Vivid Faces: The Revolutionary Generation in Ireland, 1890-1923.pdf
A searing cultural history of the remarkable generation who transformed Ireland, from R. F. Foster Vivid Faces surveys the lives and beliefs of the people who made the Irish Revolution: linked together by youth, radicalism, subversive activities, enthusiasm and love. Determined to reconstruct the world and defining themselves against their parents, they were in several senses a revolutionary generation. The Ireland that eventually emerged bore little relation to the brave new world they had conjured up in student societies, agit-prop theatre groups, vegetarian restaurants, feminist collectives, volunteer militias, Irish-language summer schools, and radical newspaper offices. Roy Foster's book investigates that world, and the extraordinary people who occupied it. Looking back from old age, one of the most magnetic members of the revolutionary generation reflected that 'the phoenix of our youth has fluttered to earth a miserable old hen', but he also wondered 'how many people nowadays get so much fun as we did'. Working from a rich trawl of contemporary diaries, letters and reflections, Vivid Faces re-creates the argumentative, exciting, subversive and original lives of people who made a revolution, as well as the disillusionment in which it ended.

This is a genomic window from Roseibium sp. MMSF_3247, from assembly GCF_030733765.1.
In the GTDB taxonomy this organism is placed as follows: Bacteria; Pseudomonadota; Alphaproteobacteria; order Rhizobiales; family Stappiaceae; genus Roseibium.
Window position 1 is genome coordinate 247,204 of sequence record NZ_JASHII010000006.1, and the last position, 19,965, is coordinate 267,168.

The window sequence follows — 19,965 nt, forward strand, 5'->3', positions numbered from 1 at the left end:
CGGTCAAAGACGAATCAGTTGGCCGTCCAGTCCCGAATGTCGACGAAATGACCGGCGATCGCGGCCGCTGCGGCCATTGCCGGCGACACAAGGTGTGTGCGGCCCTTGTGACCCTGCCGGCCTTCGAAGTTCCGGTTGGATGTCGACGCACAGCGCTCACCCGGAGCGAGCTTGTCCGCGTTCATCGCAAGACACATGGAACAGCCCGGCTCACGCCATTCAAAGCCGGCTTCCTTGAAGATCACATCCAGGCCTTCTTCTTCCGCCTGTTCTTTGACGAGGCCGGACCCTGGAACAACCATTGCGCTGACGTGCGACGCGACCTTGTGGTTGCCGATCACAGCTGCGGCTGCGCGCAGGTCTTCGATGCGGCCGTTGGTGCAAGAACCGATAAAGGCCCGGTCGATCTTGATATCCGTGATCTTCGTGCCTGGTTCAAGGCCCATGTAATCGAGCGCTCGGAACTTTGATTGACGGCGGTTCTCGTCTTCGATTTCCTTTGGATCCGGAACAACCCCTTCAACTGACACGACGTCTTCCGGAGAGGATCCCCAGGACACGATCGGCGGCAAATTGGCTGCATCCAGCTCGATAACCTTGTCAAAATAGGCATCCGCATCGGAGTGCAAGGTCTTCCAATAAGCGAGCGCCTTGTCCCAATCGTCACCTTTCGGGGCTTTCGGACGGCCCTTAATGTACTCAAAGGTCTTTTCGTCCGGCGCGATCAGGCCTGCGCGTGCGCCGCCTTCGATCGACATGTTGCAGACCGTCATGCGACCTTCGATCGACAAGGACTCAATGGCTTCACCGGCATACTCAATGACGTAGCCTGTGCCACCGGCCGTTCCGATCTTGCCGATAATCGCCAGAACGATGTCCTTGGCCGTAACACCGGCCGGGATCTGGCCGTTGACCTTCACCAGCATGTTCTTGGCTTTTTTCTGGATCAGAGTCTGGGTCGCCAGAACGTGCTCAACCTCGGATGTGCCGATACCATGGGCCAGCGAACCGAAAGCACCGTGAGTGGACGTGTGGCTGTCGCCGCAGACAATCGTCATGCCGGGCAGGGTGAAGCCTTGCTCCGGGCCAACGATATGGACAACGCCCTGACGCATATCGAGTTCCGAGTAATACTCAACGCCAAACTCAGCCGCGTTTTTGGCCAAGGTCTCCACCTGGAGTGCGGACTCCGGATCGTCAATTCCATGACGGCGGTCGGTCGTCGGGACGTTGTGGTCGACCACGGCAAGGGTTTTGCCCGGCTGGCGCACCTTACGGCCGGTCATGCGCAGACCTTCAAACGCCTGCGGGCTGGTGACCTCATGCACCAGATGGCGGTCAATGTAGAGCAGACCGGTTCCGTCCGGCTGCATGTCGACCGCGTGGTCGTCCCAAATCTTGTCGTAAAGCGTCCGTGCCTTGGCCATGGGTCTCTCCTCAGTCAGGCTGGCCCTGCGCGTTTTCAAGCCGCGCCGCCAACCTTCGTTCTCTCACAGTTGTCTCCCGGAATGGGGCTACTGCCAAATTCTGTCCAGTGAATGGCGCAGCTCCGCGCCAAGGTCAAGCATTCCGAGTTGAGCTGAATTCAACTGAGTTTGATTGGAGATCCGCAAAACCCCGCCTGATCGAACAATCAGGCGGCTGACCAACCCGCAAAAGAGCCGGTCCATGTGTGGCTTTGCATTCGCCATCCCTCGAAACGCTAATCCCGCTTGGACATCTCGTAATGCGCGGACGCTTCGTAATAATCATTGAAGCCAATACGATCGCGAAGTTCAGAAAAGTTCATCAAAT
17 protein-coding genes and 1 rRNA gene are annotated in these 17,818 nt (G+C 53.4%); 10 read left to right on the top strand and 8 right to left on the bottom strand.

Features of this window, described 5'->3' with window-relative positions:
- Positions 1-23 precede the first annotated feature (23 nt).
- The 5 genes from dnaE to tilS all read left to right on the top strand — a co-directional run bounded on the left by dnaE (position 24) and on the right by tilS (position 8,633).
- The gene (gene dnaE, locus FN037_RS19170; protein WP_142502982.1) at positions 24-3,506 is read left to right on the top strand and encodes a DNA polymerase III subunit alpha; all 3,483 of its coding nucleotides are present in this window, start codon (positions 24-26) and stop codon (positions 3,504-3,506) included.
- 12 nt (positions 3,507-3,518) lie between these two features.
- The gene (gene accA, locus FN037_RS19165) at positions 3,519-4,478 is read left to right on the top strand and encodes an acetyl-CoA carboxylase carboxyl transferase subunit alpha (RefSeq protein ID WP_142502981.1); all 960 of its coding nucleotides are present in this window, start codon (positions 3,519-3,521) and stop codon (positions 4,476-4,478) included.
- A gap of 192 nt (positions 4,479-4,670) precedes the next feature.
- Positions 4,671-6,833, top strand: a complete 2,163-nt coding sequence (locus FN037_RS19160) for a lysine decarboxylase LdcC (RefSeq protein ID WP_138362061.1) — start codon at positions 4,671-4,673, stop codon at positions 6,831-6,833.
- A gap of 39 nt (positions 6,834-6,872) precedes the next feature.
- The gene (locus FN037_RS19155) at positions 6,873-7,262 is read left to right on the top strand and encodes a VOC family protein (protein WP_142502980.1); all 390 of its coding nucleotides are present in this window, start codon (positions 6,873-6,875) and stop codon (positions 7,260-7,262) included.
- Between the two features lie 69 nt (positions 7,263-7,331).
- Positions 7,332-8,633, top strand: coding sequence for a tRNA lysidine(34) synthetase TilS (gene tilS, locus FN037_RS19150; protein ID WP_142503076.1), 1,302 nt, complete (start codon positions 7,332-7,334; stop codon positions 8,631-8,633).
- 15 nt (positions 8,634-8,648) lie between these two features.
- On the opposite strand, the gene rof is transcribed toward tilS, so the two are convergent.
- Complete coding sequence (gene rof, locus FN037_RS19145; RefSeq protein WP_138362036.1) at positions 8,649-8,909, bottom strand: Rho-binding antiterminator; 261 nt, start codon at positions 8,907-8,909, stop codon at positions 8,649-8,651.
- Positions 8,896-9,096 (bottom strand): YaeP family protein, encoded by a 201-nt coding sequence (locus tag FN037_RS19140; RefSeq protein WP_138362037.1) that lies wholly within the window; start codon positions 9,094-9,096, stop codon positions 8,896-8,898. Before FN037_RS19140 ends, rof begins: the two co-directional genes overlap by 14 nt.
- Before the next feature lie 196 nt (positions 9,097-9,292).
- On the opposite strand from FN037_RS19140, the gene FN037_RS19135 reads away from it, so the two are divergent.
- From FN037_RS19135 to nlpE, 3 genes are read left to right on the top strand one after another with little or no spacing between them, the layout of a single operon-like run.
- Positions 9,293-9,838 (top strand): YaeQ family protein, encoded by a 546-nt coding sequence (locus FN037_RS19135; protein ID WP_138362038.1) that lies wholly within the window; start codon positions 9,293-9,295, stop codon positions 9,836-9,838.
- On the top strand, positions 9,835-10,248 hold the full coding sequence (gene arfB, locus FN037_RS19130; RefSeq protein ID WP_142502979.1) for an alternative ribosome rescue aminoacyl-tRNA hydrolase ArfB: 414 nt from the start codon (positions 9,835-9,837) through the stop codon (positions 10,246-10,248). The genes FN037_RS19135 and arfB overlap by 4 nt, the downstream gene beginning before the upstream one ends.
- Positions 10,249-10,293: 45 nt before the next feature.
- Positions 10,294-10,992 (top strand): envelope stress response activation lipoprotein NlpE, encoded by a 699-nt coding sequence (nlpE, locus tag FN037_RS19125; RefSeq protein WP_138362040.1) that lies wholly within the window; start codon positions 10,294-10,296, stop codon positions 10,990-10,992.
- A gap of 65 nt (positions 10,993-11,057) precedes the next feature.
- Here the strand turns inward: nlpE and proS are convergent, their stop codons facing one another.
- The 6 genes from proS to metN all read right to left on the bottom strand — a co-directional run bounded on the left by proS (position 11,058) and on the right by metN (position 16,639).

R. F. Foster is Carroll Professor of Irish History at the University of Oxford and a Fellow of Hertford College, Oxford. His books include Modern Ireland, 1600-1972, Paddy and Mr Punch, The Irish Story, W. B. Yeats (two volumes) and Luck and the Irish.